So many investigations into the trail of death at Fort Hood. So few answers about the source of what Representative Stephen F. Lynch calls “a cancer or sickness at that base.”
The Massachusetts congressional delegation — led by Lynch and Senators Elizabeth Warren and Edward J. Markey — has formally requested that the Department of Defense inspector general conduct a complete and thorough investigation into the circumstances surrounding the death of Sergeant Elder Fernandes, the latest soldier to die under troubling circumstances. After he reported sexual assault by a superior, his family said he was bullied and hazed for doing so. Fernandes, 23, of Brockton, was last seen by members of his Fort Hood unit on Aug. 17. On Aug. 25, he was found hanging from a tree some 25 miles east of the massive army base, in Killeen, Texas.
Lynch, whose district covers Brockton, went to Texas to assist the Fernandes family in their quest for answers. In a joint statement, the Massachusetts lawmakers said, “We must do more than grieve the loss of Sgt. Fernandes — we must seek justice and answers for this family.”
The families of all the soldiers who were assigned to Fort Hood, only to end up dead, deserve the same.
At least nine soldiers have died on or near Fort Hood just this year. Five of those deaths “have been publicly linked to foul play,” the Army Times recently reported. Earlier this summer, the burned and dismembered remains of 20-year-old Army Specialist Vanessa Guillen of Houston were found. Guillen — who, like Fernandes, reported that she was the victim of sexual abuse — was allegedly bludgeoned to death in April by a fellow soldier, who died by suicide as police tried to arrest him.
Fort Hood’s sad history has triggered a plethora of investigations.
The FBI and Justice Department are investigating the death of Guillen.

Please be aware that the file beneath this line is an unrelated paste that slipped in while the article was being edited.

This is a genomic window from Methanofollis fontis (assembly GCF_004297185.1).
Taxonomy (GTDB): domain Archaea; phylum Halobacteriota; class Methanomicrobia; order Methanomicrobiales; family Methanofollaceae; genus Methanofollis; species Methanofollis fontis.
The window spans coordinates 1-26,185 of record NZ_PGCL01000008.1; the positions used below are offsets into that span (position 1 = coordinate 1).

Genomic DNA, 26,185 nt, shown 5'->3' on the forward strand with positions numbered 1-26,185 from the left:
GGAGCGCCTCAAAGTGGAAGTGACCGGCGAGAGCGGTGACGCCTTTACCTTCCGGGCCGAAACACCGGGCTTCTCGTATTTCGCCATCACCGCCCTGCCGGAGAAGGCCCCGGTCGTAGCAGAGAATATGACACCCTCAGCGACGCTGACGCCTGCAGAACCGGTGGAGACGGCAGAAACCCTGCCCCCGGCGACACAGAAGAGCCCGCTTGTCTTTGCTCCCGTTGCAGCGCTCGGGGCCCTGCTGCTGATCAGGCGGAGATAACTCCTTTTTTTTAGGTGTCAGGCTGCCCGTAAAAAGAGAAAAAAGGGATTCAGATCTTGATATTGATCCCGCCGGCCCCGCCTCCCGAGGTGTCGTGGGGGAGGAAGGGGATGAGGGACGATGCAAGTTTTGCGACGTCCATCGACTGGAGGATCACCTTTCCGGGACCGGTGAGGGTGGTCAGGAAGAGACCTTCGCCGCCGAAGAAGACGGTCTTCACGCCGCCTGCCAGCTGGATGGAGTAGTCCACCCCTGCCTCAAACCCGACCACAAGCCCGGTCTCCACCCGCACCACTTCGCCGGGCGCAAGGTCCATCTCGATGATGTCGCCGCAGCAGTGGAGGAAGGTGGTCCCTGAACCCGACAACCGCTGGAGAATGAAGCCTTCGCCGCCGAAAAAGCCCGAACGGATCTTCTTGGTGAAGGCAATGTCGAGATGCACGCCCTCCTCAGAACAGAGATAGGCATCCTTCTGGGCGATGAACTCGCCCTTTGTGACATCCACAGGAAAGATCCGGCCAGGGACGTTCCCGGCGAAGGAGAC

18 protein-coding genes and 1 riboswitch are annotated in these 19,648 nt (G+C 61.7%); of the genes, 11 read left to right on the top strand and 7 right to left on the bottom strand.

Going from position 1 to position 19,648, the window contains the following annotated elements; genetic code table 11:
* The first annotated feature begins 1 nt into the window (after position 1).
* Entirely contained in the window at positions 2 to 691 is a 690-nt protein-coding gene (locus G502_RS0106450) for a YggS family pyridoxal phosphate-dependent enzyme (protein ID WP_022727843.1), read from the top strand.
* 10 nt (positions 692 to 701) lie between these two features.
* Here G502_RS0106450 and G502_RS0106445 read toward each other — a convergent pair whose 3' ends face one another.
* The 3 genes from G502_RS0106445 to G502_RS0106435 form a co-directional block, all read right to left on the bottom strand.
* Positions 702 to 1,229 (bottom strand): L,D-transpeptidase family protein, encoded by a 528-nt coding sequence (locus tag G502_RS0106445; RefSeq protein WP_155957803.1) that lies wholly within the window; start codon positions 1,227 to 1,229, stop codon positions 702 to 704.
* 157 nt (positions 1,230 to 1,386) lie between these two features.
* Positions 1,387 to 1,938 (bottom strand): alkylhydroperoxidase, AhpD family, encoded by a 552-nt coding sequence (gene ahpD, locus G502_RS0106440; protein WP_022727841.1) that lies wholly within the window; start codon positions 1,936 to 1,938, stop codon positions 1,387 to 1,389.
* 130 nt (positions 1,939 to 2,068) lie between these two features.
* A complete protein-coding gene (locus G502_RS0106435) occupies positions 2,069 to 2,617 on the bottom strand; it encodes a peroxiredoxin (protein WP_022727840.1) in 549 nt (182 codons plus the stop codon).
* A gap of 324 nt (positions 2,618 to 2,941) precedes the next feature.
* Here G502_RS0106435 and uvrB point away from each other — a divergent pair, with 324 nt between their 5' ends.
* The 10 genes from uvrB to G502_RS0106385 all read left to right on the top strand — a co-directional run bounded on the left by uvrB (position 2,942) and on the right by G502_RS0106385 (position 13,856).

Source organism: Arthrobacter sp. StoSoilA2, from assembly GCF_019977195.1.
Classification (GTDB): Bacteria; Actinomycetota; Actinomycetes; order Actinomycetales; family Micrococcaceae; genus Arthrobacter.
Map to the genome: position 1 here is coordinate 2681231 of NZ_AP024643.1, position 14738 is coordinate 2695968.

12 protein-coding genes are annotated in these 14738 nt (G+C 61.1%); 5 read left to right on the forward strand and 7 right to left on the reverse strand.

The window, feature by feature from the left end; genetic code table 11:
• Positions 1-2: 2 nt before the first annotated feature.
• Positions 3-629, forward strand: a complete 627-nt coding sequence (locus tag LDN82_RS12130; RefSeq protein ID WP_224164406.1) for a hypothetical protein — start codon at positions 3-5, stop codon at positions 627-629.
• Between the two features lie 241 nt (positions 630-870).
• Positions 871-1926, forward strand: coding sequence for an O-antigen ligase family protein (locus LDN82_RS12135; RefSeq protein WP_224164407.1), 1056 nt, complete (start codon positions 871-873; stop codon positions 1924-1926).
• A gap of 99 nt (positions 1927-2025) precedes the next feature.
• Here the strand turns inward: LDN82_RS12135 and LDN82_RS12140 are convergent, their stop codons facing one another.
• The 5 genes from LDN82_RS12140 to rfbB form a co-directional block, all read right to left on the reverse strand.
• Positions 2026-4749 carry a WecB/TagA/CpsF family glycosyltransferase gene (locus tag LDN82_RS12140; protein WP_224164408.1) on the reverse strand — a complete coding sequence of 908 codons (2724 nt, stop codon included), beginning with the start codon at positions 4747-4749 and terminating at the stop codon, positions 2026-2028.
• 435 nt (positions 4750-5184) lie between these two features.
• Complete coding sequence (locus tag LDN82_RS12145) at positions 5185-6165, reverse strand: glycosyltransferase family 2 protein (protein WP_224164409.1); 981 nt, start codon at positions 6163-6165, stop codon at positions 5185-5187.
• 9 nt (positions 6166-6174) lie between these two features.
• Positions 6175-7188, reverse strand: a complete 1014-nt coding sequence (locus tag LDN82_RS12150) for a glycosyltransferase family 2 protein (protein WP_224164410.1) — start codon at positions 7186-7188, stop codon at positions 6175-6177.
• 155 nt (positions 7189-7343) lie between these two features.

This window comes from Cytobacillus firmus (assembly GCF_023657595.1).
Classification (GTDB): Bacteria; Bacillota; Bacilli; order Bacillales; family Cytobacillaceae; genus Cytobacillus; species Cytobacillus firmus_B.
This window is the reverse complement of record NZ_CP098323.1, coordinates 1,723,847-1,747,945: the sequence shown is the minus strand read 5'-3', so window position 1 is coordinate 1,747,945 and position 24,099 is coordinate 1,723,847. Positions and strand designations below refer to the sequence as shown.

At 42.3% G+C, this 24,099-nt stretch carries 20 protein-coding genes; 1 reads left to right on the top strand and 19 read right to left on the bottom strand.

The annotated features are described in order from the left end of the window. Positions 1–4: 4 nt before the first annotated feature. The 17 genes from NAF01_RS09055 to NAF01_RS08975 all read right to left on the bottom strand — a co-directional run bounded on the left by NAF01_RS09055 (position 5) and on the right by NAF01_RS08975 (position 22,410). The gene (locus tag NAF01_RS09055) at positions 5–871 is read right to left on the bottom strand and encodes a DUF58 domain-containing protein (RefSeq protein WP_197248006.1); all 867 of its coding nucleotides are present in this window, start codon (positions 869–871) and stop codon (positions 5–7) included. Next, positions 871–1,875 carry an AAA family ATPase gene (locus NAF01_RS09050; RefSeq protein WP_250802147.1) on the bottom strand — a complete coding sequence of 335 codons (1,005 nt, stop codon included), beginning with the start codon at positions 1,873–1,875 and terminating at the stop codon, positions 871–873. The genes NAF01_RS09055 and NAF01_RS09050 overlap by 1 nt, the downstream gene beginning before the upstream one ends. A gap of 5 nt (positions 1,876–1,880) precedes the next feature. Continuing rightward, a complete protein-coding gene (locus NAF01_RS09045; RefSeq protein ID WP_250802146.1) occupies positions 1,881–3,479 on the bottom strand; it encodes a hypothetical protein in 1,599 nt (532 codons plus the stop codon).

According to Stars and Stripes, there are at least four internal Army reviews of the base. During a visit in July, the secretary of the Army announced an independent probe.
The General Accounting Office has also agreed to review the Army’s sexual harassment program, at the request of Senator Tammy Duckworth of Illinois, who cited the high incidence of complaints by female soldiers assigned to Fort Hood.
Meanwhile, the Texas Senate Hispanic Caucus also wants a congressional review into the base’s policy of dealing with sexual assault and harassment cases, as well as into the soldier deaths and disappearances.
And now the Massachusetts delegation has also weighed in with its demand for investigative action.
According to an AP story published in the Army Times, Fernandes entered the Army in September 2016 as a chemical, biological, radiological, and nuclear specialist. His awards and decorations included the Army Achievement Medal, Army Good Conduct Medal, National Defense Service Medal, Global War on Terrorism Service Medal, and Army Service Ribbon. When Fernandes’s body was discovered, the commander of his unit issued a statement saying they were “heartbroken” and “will continue to support the Fernandes family during this difficult time.”
It’s good that so many investigations are underway, but ultimate responsibility lies with the Trump administration. The only support that matters is support for finding the source of the sickness — and ridding Fort Hood of it.
Editorials represent the views of the Boston Globe Editorial Board. Follow us on Twitter at @GlobeOpinion.